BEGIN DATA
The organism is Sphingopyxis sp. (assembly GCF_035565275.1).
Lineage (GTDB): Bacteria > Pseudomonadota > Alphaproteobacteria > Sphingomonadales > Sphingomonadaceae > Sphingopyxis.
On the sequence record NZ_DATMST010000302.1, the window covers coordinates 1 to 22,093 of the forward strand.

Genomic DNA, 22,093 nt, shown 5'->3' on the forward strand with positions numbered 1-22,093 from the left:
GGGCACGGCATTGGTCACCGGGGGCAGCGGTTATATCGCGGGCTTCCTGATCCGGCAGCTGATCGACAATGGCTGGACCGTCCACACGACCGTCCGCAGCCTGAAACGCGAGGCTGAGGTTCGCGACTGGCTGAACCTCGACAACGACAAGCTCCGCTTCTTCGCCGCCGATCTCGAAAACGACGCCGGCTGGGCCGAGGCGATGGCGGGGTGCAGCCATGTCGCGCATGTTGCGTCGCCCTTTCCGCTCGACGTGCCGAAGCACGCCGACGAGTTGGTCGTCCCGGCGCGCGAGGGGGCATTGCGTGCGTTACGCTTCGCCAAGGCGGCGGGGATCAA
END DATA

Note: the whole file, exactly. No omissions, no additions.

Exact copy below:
The organism is Sphingopyxis sp. (assembly GCF_035565275.1).
Lineage (GTDB): Bacteria > Pseudomonadota > Alphaproteobacteria > Sphingomonadales > Sphingomonadaceae > Sphingopyxis.
On the sequence record NZ_DATMST010000302.1, the window covers coordinates 1 to 22,093 of the forward strand.

Genomic DNA, 22,093 nt, shown 5'->3' on the forward strand with positions numbered 1-22,093 from the left:
GGGCACGGCATTGGTCACCGGGGGCAGCGGTTATATCGCGGGCTTCCTGATCCGGCAGCTGATCGACAATGGCTGGACCGTCCACACGACCGTCCGCAGCCTGAAACGCGAGGCTGAGGTTCGCGACTGGCTGAACCTCGACAACGACAAGCTCCGCTTCTTCGCCGCCGATCTCGAAAACGACGCCGGCTGGGCCGAGGCGATGGCGGGGTGCAGCCATGTCGCGCATGTTGCGTCGCCCTTTCCGCTCGACGTGCCGAAGCACGCCGACGAGTTGGTCGTCCCGGCGCGCGAGGGGGCATTGCGTGCGTTACGCTTCGCCAAGGCGGCGGGGATCAA